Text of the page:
Subject: KY: E. Timor gives 'symbolic' donation for Indonesia's tsunami victims

Thursday January 27, 9:11 PM

E. Timor gives 'symbolic' donation for Indonesia's tsunami victims

(Kyodo) _ President Xanana Gusmao of East Timor, one of the world's poorest countries, departed Thursday for Jakarta carrying a "symbolic" donation of $75,000 from his people for the victims of the Dec. 26 earthquake and tsunami disaster in Indonesia's Aceh Province.

Gusmao said at a pre-departure press conference in East Timor's capital Dili that the money was collected through a door-to-door fundraising operation supported by the government, and will be handed to Indonesian President Susilo Bambang Yudhoyono in Jakarta.

"This small country of poor people shows its sincere, heartfelt sympathy and love for those who suffer and are in need," Gusmao said in the country's official language, Tetun.

"Not too long ago, it was us, the people of East Timor, who received substantial international support following the tragic events of September 1999. Today, we are proud to contribute in our small way, to help alleviate the suffering of our nearest neighbors," he said.

The day after disaster in Aceh, East Timor's Prime Minister Mari Alkatiri provided a token $50,000 from the fledgling country's tiny budget for the relief effort there, winning praise from the United Nations and elsewhere.

East Timor became independent in May 2002 after 24 years of Indonesian occupation, during which time thousands of its people were killed by the Indonesian military during the struggle for independence.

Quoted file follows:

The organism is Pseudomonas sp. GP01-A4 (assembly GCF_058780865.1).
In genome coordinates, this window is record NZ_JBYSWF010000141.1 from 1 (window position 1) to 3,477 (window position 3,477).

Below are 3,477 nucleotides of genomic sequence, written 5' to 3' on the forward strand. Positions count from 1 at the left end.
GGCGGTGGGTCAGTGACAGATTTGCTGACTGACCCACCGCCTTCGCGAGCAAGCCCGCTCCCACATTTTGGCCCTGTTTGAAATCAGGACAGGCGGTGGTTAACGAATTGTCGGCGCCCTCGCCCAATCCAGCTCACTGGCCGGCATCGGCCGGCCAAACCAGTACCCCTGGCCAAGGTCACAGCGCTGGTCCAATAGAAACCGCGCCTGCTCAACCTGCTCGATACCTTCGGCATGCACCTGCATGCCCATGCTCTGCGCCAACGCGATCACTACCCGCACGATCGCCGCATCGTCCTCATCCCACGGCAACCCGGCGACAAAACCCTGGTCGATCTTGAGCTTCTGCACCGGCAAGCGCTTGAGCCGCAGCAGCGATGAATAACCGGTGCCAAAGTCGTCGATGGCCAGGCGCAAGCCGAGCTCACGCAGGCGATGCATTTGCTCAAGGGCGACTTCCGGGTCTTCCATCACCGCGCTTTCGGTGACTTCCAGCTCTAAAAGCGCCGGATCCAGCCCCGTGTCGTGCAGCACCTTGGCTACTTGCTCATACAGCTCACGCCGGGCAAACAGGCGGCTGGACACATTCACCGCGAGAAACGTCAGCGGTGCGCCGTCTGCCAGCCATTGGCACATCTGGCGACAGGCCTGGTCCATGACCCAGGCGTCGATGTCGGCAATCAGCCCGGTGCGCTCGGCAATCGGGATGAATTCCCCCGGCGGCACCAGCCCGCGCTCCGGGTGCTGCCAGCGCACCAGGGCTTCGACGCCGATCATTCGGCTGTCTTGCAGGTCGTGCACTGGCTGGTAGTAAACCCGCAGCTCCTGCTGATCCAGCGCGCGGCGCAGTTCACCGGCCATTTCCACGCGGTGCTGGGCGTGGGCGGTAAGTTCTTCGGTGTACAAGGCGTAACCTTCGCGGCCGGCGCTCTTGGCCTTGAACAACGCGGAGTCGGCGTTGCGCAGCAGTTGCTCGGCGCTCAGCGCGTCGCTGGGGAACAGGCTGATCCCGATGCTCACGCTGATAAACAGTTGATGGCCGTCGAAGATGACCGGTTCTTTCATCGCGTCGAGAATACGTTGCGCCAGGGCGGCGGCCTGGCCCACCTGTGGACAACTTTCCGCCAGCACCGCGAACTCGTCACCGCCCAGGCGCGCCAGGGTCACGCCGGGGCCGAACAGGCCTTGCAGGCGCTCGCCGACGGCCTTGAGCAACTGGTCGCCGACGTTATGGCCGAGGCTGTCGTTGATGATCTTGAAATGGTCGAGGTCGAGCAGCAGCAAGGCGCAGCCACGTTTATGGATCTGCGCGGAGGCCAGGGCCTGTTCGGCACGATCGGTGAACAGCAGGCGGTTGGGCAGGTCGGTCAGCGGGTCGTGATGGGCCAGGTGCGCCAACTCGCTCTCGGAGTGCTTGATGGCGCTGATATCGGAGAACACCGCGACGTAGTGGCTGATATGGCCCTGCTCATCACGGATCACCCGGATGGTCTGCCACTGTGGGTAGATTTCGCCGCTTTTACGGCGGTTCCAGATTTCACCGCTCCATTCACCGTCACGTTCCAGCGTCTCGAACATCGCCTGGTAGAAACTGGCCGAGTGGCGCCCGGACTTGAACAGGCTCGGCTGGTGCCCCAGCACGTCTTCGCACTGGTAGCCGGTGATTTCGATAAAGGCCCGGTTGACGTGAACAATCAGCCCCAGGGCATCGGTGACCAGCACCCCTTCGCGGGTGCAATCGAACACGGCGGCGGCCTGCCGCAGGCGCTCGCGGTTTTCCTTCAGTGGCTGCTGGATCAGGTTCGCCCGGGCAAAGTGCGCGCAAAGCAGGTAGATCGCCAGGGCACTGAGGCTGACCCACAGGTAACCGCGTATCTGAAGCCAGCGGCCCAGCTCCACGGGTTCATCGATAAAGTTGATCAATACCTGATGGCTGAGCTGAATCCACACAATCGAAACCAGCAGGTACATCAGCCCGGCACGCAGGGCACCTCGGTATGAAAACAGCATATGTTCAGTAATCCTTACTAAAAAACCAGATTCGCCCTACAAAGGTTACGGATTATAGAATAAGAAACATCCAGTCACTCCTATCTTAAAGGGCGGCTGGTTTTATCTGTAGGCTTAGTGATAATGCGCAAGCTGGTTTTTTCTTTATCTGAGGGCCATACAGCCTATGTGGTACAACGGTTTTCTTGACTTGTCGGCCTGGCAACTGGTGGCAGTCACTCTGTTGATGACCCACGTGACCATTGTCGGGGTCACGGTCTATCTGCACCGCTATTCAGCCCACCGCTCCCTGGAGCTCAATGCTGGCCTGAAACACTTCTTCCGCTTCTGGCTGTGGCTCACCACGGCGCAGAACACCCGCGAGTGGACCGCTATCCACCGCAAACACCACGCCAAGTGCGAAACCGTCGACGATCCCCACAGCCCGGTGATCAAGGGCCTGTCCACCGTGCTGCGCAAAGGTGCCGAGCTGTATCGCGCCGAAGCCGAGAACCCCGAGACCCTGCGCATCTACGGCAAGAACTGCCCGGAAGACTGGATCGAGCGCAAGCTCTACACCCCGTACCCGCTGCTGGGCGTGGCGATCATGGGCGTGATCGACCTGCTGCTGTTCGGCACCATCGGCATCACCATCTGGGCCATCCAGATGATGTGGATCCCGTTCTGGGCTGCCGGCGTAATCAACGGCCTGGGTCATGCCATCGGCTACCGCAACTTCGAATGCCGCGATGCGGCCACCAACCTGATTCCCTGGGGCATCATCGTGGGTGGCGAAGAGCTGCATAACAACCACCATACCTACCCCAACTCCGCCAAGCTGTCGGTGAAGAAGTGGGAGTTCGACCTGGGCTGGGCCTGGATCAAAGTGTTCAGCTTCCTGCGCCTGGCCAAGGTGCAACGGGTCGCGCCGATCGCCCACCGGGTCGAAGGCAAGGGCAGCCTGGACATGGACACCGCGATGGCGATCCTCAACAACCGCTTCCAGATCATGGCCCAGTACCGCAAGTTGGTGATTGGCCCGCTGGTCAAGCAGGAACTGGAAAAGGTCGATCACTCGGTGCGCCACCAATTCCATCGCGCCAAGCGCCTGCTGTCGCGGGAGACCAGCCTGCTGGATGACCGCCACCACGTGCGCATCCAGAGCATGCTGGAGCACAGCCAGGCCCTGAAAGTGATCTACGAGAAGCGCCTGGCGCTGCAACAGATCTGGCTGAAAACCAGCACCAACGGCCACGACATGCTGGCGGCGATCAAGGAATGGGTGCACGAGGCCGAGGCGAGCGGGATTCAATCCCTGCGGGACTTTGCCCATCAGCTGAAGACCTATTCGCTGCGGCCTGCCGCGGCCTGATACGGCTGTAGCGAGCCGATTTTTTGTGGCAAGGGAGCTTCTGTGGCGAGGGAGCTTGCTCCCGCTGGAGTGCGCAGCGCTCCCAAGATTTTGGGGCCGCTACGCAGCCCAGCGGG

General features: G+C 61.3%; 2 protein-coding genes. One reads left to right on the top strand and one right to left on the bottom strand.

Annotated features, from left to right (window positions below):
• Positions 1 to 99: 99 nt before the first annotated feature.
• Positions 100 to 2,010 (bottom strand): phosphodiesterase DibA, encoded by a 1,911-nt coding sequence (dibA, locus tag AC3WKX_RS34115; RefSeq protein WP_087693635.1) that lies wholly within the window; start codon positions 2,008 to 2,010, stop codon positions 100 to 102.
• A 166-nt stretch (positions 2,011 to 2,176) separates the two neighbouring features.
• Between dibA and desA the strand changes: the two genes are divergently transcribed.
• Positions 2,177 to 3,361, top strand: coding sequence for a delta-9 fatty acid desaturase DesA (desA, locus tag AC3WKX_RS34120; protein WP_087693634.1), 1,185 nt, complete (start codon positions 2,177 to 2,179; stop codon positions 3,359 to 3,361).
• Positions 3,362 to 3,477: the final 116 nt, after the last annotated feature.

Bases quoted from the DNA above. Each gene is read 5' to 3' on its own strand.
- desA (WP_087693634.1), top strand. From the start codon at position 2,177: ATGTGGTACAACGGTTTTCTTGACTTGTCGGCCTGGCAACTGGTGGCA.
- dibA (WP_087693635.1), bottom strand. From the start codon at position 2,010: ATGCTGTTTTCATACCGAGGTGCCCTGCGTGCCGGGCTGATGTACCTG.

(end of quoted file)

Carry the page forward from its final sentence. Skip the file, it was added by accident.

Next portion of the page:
After the results of a U.N.-organized referendum on independence were announced in September 1999, hundreds were killed by Indonesian soldiers and their militia proxies, while some 250,000 East Timorese were forcibly evacuated to Indonesia's West Timor and more than 75 percent of East Timor's infrastructure was destroyed.

Besides handing over the new donation for Aceh, where insurgents have also been fighting for independence, Gusmao and East Timor's Minister for Foreign Affairs and Cooperation Jose Ramos-Horta will discuss with the Indonesian side in Jakarta about ways to strengthen bilateral ties.

Specific issues to be touched upon include border demarcation as well as the establishment of a Commission on Truth and Friendship that was agreed upon by the two countries in December to look into the 1999 violence.

After Indonesia's violent exit from East Timor in 1999, two processes were established to prosecute serious crimes, including crimes against humanity, committed in East Timor during the final year of the occupation.

Indonesia set up an ad hoc human rights court in early 2000 to deflect calls for an international tribunal. While six of the 18 people tried were convicted, all of those convictions were overturned on appeal except for one, which is pending.

The U.N.-backed serious crimes process in East Timor, meanwhile, is scheduled to end next May, although nearly 80 percent of those indicted, including a number of high-ranking Indonesian officials, remain in Indonesia, out of reach of the courts in Dili.

U.N. Secretary General Kofi Annan is currently considering proposals to establish an international commission of experts to review these two processes and to figure out how to ensure some level of accountability for the atrocities.

Despite criticism over the fairness of Indonesia's judicial proceedings, the East Timorese government has ruled out the idea of seeking justice at an international tribunal and has instead made efforts to build a close relationship with its former occupier and giant neighbor.

Gusmao is expected to extend Yudhoyono an invitation to pay an official visit to East Timor.

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